We’ve all heard it, and many of us have experienced it. It’s so widespread that teachers and parents may be tempted to ignore it. In the end, schools are healthy for you! Like vegetables. It’s something you need to have, regardless of whether you like it.
But does school education’s inherent “good” and compulsory nature mean that we should not listen to students who claim they don’t enjoy it? Or should we not try to change it to make it appealing?
Being positive about school is connected to better attendance, more effective school adjustment and engagement, and higher academic performance.
Students don’t need to be a fan of school to enjoy these advantages. Even those who love school may not like certain aspects, like subjects they’re not skilled at, the need to wake up early, not having a tuckshop option, etc.
However, for sure students, the dislike of school can be a prevalent issue. They dislike every aspect of school.
Many of these students might abandon school, which could have severe implications for their future employment prospects regarding financial security and the quality of their life. Therefore, students mustn’t be enjoying school, and it’s vital to find out what is causing the issue and how we can take action to fix it.
What did we study about the school’s dislike of us?
Our study of the past investigated connections between school-related liking and the factors that have been suggested by previous research to will make students more likely to remain in school or to quit: the support of teachers, being connected to the school as well as the use of suspensions, detentions, and expulsions.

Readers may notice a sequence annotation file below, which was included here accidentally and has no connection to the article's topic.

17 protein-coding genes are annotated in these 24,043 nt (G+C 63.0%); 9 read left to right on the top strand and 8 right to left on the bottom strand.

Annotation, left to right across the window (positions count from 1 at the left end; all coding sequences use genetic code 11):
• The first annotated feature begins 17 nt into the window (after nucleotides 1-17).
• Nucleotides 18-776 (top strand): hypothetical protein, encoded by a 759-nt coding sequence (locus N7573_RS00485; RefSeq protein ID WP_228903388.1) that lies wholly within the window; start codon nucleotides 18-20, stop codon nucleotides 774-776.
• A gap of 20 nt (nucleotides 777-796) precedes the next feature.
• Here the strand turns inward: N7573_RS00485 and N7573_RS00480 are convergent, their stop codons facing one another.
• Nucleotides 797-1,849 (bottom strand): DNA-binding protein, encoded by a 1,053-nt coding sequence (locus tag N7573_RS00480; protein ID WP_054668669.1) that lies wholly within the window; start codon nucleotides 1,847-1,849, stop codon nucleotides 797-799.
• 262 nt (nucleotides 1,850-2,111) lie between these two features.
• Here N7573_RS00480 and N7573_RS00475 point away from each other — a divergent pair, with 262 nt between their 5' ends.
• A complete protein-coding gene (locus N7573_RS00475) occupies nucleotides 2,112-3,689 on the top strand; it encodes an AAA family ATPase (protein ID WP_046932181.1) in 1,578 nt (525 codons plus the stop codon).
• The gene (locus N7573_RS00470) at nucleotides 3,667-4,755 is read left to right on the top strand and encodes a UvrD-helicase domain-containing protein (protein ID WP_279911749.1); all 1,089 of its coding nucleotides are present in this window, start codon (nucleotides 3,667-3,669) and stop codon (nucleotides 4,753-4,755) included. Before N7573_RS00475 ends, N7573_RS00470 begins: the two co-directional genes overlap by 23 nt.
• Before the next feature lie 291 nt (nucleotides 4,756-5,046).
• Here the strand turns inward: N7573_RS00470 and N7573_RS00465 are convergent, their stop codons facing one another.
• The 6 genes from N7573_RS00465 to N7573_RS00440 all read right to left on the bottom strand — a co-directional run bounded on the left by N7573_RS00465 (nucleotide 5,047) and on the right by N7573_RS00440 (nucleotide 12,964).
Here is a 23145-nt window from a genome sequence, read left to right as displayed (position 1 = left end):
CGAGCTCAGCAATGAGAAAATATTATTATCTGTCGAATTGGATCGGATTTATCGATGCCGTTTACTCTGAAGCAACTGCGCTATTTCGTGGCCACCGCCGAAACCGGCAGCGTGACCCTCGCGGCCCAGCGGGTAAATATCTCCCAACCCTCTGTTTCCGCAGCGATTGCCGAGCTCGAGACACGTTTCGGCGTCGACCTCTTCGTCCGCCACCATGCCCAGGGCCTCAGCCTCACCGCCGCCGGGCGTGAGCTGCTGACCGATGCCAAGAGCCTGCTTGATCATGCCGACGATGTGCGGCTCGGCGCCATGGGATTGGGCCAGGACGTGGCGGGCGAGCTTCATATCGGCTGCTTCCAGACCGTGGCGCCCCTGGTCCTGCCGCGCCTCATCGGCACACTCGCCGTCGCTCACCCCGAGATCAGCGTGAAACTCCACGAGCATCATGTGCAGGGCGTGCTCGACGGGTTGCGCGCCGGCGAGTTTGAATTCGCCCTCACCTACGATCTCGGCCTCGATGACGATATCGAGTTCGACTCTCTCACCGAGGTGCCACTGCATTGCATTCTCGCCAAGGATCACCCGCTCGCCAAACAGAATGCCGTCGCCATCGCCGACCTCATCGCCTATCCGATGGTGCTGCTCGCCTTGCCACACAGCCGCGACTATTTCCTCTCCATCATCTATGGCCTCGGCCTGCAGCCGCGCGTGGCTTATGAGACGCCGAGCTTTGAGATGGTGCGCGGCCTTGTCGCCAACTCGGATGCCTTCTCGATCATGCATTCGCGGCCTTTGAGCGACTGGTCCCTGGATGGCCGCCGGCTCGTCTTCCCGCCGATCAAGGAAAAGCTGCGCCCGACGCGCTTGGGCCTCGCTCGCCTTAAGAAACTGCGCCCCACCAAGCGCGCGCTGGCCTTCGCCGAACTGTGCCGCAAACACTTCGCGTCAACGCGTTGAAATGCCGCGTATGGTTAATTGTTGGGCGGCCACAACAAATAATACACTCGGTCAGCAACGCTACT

Our objective was to find out what we could do to improve the quality of education by focusing on students who are the least. We interviewed 1,002 students from grades 7-10 at three of the most complex secondary schools. These are the classes and kinds of schools that have the highest retention and suspension rates and the lowest.
We wanted to know students’ opinions about their teachers and school, their experiences with exclusionary discipline, and whether there were significant distinctions between students who said they liked and were not happy with the school.
What do we learn?
The good news is that most of the sample we studied stated that they enjoyed school. About half of these students said they have always been happy with the school. One of them wrote:
“Love it. I want to be at school. For instance, If Hogwarts were a real school, I’d like to visit it.”
Unnervingly, one-third of students reported that they don’t like the school. However, while school dislike was at its most prominent in the seventh grade, most students said their displeasure started in the middle of high school.
“Yeah, that was when I entered high school. In year 7, things became much more difficult.”
This level of dislike rises over time, with grades nine being the most popular with the most significant number of people who dislike it. These patterns align with the suspension rates, which double in grade 7 and reach their peak in grade 9.
What do students love and dislike the most?
The assumption that students from these two groups love and dislike various aspects of school proved to be correct. Although “friends” was the most-liked aspect of school for both groups, a more significant proportion of school likers than those who disliked school picked “learning.”
“I find myself feeling like every day that I attend school. I am just trying to expand my knowledge. I love to learn. Learning’s alright.”